How to cite this URL:
Halas RF, Schmehil CJ, Ten Eyck GR, Loker JL. Congenital aneurysm of both left ventricle and left atrium. Ann Pediatr Card [serial online] 2018 [cited 2019 Jul 19];11:97-9. Available from: http://www.annalspc.com/text.asp?2018/11/1/97/223550





   Introduction Top


The heart is one of the earliest organs to develop in embryologic life and is susceptible to insult leading to a myriad of different congenital heart defects including congenital aneurysms. Aneurysm is defined as an outpouching which contains all histologic components of the tissue wall, whereas a pseudoaneurysm is a contained rupture of some components of a histologic wall. Congenital left ventricular (LV) aneurysm and diverticulum are rarely encountered congenital defects thought to originate around the fourth embryonic week.[1] Congenital atrial aneurysm is a rarer defect with <80 cases described before 2007.[2] We present the first reported co-occurrence of both congenital LV and left atrial (LA) appendage aneurysm with 6 years of clinical follow-up.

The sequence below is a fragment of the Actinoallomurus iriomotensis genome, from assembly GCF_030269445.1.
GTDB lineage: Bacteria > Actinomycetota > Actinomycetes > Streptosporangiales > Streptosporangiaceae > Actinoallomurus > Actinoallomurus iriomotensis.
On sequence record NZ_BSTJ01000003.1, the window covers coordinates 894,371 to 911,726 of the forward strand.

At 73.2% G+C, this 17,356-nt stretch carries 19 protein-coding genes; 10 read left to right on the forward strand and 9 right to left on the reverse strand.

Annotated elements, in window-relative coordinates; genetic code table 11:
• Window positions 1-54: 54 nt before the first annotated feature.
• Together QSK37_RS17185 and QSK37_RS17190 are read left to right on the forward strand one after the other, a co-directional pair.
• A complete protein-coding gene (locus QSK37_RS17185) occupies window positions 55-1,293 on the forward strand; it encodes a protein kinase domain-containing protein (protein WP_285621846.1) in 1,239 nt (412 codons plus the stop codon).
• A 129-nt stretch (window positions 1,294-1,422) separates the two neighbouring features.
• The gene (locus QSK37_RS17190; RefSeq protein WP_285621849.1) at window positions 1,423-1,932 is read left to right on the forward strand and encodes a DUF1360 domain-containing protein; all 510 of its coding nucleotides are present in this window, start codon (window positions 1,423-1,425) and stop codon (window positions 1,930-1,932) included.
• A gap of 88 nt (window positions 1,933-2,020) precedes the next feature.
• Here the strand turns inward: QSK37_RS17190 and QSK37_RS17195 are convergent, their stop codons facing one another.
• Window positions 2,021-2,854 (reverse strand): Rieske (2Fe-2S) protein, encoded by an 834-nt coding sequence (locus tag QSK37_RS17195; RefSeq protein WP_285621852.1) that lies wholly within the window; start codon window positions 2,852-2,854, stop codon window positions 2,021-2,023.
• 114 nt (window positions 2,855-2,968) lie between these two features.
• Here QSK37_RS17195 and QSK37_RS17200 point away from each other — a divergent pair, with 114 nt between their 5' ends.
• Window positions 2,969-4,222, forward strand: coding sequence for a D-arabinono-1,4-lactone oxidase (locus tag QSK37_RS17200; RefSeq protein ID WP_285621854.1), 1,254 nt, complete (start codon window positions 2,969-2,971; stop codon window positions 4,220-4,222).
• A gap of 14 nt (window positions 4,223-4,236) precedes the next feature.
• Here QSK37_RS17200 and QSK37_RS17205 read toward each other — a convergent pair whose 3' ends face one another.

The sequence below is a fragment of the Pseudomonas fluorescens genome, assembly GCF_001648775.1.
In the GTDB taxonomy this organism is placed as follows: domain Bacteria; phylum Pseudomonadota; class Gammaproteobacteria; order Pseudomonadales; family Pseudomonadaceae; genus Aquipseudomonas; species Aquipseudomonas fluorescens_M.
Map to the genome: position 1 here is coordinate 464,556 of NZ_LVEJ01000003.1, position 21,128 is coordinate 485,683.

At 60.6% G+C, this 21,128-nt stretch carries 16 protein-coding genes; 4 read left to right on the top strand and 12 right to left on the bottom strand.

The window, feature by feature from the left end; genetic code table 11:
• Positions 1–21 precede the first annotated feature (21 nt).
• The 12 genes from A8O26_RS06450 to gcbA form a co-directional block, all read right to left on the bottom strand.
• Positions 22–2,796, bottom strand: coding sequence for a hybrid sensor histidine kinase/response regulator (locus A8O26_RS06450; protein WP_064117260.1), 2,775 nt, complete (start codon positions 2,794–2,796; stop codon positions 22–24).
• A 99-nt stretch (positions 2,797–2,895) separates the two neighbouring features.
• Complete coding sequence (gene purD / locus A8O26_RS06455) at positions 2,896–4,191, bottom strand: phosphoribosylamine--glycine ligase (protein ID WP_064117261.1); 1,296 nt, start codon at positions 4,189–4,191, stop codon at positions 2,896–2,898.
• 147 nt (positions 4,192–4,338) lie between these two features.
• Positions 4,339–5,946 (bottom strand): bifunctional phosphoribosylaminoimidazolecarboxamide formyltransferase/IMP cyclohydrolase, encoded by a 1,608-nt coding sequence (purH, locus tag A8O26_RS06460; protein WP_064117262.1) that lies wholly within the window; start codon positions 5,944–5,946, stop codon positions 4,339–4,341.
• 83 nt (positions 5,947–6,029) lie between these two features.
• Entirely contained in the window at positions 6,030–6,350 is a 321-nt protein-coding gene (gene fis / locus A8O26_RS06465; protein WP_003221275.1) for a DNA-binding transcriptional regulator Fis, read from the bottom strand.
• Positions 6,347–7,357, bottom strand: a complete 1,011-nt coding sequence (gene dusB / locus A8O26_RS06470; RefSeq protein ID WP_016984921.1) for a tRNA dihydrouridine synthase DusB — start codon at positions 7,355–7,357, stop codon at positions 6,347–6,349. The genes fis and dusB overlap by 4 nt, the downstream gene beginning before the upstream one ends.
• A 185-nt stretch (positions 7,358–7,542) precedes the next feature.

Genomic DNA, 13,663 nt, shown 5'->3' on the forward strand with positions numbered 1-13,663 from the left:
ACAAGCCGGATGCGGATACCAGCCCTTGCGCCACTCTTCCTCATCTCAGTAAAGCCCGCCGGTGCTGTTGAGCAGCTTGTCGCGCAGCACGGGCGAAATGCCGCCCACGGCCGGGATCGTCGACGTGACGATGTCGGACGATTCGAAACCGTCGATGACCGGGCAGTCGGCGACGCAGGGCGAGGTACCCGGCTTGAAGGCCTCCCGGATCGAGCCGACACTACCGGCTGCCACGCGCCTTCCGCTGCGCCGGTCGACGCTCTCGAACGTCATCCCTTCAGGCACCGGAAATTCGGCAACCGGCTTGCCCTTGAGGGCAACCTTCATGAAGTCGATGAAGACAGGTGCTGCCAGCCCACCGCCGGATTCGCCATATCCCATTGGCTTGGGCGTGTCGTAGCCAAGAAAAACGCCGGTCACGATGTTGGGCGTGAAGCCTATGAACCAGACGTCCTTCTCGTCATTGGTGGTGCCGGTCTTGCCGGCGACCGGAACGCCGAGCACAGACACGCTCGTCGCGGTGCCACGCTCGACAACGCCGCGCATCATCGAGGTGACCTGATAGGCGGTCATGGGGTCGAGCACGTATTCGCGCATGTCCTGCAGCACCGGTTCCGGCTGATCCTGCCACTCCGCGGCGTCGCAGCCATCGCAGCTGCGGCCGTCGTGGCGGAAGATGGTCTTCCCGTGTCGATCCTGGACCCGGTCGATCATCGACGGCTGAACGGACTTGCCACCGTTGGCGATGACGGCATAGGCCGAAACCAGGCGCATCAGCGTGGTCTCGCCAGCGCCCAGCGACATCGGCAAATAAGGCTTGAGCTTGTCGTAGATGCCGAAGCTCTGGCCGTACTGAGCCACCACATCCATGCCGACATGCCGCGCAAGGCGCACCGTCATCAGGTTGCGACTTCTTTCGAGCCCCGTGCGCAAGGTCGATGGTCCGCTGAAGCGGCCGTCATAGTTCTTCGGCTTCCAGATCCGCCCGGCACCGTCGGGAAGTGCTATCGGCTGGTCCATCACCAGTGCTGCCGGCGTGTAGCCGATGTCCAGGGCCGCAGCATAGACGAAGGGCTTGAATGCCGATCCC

Case Report Top


A 24-year-old G4P2 female presented for fetal arrhythmia at 33 weeks' gestation. Fetal ultrasound revealed enlarged heart with small periventricular effusion [Figure 1]. Detailed history revealed Group B Streptococcus (GBS) bacteriuria treated with a standard course of ampicillin between weeks 2 and 6 of gestation and upper respiratory infection at approximately 17–19 weeks gestation. The only other medication used was prenatal vitamins. Family history was negative for congenital heart disease or connective tissue disease. Pregnancy history was positive for a first trimester spontaneous abortion and two full-term vaginal deliveries, one of which was complicated by pregnancy-induced hypertension. A fetal echocardiogram revealed no arrhythmia with preserved ventricular function, and no LV aneurysm was appreciated at that time. She was followed with weekly nonstress tests, which remained normal. She did not have any further complications or exposures, and at 39 weeks' gestational age, she had an uncomplicated vaginal delivery of a 3.245 kg boy.